Qualification of an Assay with Applications for Investigating Functional Comparability of an Originator and Biosimilar
Nicolas Fourrier, Director Biomarker and Biopharmaceutical Testing, SGS
Abhishek Saharia, Director of Marketing, DiscoveRx
Fiona Greer, Global Director, BioPharma Services Development – Life Sciences, SGS
The development of a biosimilar product requires extensive characterization at many stages. Initially, one needs to determine the exact structure and the variation of the originator molecule – i.e. establishing the Quality Target Product Profile (QTPP). Regulatory authorities throughout the world then require head-to head comparison at multiple levels to demonstrate that the proposed biosimilar is “similar or highly similar” to the reference product. In a step-wise regulatory pathway, structural and functional characterization has been promoted to center stage as it is essential to demonstrating biosimilarity prior to further clinical development. Indeed, decisions based on factors observed during initial analytical screening could result in a shortened clinical development process.
An integrated approach to characterization requires assessment of primary and higher order structure including post-translational modifications and variations, biological activities, product and process impurities and stability and degradation pathways. At the functional level, pharmacologic activity should be evaluated by appropriate in-vitro and/or in-vivo assays. In-vitro assays may include biological assays, binding assays and enzyme kinetics. Such assays can be used, in a comparative sense, to provide additional evidence that the activity and potency are similar, supporting data from structural characterization. Moreover, they may also be used to further explore the consequences of observed minor structural differences and explore structure-activity relationships.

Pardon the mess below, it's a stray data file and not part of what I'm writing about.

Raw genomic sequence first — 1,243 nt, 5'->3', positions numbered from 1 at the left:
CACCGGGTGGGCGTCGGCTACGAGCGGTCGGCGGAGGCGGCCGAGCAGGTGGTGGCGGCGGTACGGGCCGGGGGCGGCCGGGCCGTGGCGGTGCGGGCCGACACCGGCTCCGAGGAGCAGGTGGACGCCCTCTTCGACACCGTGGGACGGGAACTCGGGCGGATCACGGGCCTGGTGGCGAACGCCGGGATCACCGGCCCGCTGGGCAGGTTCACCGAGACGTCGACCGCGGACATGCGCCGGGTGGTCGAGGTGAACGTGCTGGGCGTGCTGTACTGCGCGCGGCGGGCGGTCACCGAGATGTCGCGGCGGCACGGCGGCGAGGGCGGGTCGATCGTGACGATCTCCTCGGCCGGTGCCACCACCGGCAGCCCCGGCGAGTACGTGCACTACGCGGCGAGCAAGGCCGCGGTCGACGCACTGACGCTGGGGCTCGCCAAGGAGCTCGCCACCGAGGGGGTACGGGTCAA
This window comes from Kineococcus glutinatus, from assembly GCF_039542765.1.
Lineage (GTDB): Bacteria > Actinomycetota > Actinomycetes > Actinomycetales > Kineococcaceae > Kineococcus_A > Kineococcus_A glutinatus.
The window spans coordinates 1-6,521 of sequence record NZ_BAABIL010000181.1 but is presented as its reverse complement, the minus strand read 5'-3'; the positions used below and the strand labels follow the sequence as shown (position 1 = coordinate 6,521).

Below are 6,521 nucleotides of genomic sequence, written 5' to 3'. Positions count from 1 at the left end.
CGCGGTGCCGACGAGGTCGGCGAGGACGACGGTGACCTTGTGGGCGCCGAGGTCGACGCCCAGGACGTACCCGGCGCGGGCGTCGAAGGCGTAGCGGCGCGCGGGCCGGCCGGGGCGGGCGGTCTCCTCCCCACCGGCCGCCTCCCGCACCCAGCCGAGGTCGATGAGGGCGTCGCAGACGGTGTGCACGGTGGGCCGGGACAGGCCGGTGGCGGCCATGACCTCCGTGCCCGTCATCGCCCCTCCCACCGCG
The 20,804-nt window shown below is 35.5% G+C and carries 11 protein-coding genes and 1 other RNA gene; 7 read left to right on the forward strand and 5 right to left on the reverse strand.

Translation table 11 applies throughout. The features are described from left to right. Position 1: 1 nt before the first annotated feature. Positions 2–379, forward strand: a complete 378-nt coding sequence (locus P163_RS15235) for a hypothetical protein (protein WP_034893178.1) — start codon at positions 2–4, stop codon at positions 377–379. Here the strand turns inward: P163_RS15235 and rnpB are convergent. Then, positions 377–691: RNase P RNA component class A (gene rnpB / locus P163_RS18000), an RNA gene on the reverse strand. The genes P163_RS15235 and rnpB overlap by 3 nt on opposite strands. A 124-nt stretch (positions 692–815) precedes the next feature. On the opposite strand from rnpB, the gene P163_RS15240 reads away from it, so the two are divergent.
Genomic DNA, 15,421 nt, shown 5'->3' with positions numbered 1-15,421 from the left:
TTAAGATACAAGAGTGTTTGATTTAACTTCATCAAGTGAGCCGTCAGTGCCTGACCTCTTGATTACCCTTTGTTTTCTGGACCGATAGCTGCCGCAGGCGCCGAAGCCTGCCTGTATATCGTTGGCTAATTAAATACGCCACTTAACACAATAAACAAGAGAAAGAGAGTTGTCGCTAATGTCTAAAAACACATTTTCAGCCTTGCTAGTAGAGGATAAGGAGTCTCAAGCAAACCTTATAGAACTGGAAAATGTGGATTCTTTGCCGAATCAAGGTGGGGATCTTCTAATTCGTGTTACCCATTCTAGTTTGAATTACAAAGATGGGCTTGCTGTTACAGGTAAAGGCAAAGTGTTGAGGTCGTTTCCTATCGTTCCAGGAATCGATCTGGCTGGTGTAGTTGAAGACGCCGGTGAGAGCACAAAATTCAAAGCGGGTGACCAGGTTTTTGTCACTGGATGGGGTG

However, these in vitro and in vivo potency assays can be expensive and time consuming with readouts that are often far downstream of the initial drug/target interaction. Cell-based assays with a readout proximal to the initial target are an attractive alternative. DiscoverX has developed a series of cell-based assays that rely on the native biology of target receptors to quantitatively measure drug potency. Their PathHunter enzyme fragment complementation (EFC) technology consists of the β-galactosidase (β-gal) enzyme split into two inactive components, the enzyme donor peptide ProLink (PK) and an enzyme acceptor (EA). When brought together in close proximity, PK complements with EA to form active β-gal. The active enzyme catalyzes the substrate to generate chemiluminescent light, which amplifies the signal to make for a highly sensitive assay (Figure 1).
The power of this EFC technology for potency analysis was illustrated by Lamerdin et al. using an assay developed for the angiogenesis inhibitor bevacizumab. Bevacizumab inhibits the growth of blood vessels in tumors by binding to vascular endothelial growth factor A (VEGF-A). This binding blocks VEGF-A activation of the kinase insert domain receptor (KDR), which is the primary VEGF receptor (KDR is also known as VEGFR2). When activated, KDR promotes proliferation of vascular endothelial cells. Bevacizumab potency has traditionally been measured by proliferation of primary human umbilical vein endothelial cell (HUVEC) growth.